Silicone breast implants could be back

Perils were exaggerated by lawyers, some say, while studies failed to prove link to diseases

February 02, 2003|By Jane E. Allen | By Jane E. Allen,Special to the Sun

For more than a decade, silicone breast implants have been banned in the United States, pulled from the market amid claims that they made women ill. By the mid-1990s, the devices had become a symbol of what many regarded as corporate America's indifference to women's health, with one company, Dow Corning, eventually filing for bankruptcy protection.

Now, silicone implants are poised for a comeback.

With no fanfare, longtime implant maker Inamed Inc. has taken the first step toward returning the gel-filled devices to the marketplace. On New Year's Eve, the company quietly asked the Food and Drug Administration to allow it to again sell silicone breast implants. A rival company expects to make a similar request soon, and a third company hopes to follow. Manufacturers also are testing a thicker, gumdrop-like gel that doesn't leak.

Inamed's filing sets the stage for a new examination of silicone gel. Although some of the debate is expected to echo the original, this time the FDA will be ruling in a markedly changed climate -- and will have safety data in hand.

When silicone implants were pulled from the market, an estimated 1 million to 2 million women had gotten them. No one denies that some implants ruptured, requiring repair or removal, and that some women became ill.

"We know there hasn't been a breast implant manufactured that doesn't sometimes rupture," said Dr. David W. Feigal, the FDA's top regulator of devices. Even Inamed's patient literature tells women they may need additional surgery at some point to replace or remove the implant.

But scores of studies have failed to prove that implants cause the connective tissue diseases, such as rheumatoid arthritis, lupus and scleroderma, which thousands of women claimed in class-action lawsuits against the manufacturers.

In a 1996 book, Dr. Marcia Angell, then executive editor of the New England Journal of Medi-cine, said that unscrupulous trial lawyers had manipulated the science to convince women -- and an unquestioning media -- that silicone implants were dangerous. Then came a widely publicized report from the prestigious Institute of Medicine. That report, released in 2000, found that women with silicone implants were no more likely to have connective tissue disorders than women without implants.

The furor temporarily dampened the demand for breast implants. But as plastic surgery has become more acceptable, the number of women seeking the devices has grown as well. And with it has come an increasing dissatisfaction with saline implants, the only option available to most women.

Meanwhile, even as Inamed (formerly known as McGhan) and Mentor Corp., both headquartered in Santa Barbara, Calif., continued to produce saline implants, they were working to improve the durability of silicone implants -- laying the groundwork to ask regulators to reconsider their decision. They've changed the composition and design of silicone implants and their outer coverings, or shells. They've made the shells thicker and more durable, to guard against silicone leakage, and they've added an extra membrane to keep silicone from bleeding through the shell.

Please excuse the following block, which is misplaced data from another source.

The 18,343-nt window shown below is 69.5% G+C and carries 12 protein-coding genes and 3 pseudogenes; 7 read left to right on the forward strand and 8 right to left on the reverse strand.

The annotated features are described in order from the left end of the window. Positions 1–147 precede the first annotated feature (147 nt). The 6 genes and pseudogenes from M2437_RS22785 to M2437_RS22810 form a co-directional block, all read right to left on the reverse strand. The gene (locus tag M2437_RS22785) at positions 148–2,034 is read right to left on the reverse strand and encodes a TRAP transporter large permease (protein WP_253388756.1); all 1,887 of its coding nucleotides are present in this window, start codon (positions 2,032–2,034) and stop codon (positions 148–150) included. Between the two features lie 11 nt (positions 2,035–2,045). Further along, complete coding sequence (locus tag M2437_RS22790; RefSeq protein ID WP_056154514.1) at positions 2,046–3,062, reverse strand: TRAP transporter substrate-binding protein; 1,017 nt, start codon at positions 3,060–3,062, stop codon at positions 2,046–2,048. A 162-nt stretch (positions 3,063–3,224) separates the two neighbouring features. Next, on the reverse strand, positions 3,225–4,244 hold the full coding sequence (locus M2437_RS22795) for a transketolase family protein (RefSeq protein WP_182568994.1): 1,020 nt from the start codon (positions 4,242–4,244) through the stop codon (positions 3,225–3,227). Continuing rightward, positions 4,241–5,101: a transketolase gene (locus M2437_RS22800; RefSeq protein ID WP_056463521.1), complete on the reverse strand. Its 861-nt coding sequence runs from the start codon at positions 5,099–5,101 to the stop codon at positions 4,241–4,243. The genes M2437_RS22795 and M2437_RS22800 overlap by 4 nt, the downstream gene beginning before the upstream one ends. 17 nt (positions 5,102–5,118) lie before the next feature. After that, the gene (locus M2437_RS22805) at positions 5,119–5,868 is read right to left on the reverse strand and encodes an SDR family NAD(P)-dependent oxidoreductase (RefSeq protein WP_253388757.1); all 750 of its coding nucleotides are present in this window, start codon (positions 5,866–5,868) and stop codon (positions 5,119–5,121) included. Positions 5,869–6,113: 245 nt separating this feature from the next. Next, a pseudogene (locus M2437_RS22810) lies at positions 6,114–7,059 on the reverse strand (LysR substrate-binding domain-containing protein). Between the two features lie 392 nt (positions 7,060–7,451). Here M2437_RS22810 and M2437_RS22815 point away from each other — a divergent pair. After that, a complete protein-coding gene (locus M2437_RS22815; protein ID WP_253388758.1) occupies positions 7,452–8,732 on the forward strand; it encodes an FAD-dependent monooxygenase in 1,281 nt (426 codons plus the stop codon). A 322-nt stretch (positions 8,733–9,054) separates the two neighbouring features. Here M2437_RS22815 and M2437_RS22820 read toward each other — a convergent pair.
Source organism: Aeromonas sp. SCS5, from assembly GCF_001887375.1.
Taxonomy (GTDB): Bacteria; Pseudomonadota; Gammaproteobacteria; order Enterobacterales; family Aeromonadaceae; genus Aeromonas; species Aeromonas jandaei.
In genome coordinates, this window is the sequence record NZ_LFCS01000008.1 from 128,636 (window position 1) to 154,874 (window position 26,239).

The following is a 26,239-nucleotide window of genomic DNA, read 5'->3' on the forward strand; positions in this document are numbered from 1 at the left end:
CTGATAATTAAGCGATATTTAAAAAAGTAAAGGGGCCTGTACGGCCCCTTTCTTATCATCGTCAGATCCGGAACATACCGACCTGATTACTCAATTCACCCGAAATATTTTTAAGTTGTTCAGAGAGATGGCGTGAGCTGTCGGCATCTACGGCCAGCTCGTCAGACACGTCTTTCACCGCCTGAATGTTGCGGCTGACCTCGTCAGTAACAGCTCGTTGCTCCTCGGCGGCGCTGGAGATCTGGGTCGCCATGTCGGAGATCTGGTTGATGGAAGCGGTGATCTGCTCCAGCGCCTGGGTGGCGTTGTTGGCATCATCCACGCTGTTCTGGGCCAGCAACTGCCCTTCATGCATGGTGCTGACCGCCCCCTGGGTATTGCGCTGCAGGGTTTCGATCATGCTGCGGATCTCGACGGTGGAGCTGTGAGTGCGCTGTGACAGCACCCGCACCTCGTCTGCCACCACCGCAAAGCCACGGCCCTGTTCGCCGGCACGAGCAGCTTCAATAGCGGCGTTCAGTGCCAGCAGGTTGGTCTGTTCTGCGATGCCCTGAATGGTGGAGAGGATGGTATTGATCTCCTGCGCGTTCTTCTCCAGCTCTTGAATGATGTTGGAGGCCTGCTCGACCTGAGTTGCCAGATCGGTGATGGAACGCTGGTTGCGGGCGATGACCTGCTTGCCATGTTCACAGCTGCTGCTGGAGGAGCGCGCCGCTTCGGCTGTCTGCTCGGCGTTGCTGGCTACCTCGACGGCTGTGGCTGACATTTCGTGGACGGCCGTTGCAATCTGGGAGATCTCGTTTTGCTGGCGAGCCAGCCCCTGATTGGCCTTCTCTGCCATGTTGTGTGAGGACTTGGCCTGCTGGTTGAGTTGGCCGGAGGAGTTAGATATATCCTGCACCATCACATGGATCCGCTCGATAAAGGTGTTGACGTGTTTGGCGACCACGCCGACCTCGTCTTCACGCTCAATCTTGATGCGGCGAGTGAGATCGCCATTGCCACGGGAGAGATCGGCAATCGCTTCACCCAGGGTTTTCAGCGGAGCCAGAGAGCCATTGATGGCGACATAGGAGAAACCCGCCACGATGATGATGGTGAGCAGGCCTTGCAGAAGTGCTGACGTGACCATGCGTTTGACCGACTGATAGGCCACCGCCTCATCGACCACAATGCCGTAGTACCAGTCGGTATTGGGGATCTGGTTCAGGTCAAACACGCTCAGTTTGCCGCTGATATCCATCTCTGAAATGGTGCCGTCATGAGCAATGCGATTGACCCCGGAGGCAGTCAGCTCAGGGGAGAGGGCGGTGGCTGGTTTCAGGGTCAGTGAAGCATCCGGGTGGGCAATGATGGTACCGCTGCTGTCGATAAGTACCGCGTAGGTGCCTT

The focus of yet-to-be scheduled hearings before an FDA advisory panel, which could be held as soon as this summer, is likely to come down to whether today's silicone implants are safe enough. Much of the attention will focus on the rate of complications: Implants don't last a lifetime and can cause infection, rupture and capsular contracture -- the painful shrinkage of the scar tissue that forms around implant shells. When saline implants rupture, the body absorbs the salt water. When silicone implants rupture, the gel can migrate outside the chest, causing lumps called granulomas; long-term effects aren't known.

Nevertheless, many women gravitate to the more natural look and feel of silicone.

"A good silicone you can't feel, and a good saline you can always feel," said Dr. Debra Johnson, a plastic surgeon in Sacramento, Calif. "Silicone is not a perfect implant. It feels oh-so-nice, but if it breaks, it's a bit of a hassle. Free silicone in the tissues can be nasty to get rid of."

Feigal, director of the FDA Center for Medical Devices and Radiological Health, said regulators will review all prior studies of implant safety. Those include an FDA-sponsored report published in 2001 that found a higher rate of fibromyalgia among women who had silicone leaks from implants that were at least 8 years old.

Depending on the agency's satisfaction with manufacturers' silicone studies and two years of patient follow-up (90,000 women have received the implants through research studies), the FDA could approve the sale of silicone gels next year. It could also request further studies.

But many women say they are not satisfied with the safety of silicone implants. And it's their testimony that is most likely to echo the earlier proceedings.

Kim Hoffman, 42, of Niangua, Mo., is among the women likely to testify at the FDA hearings.

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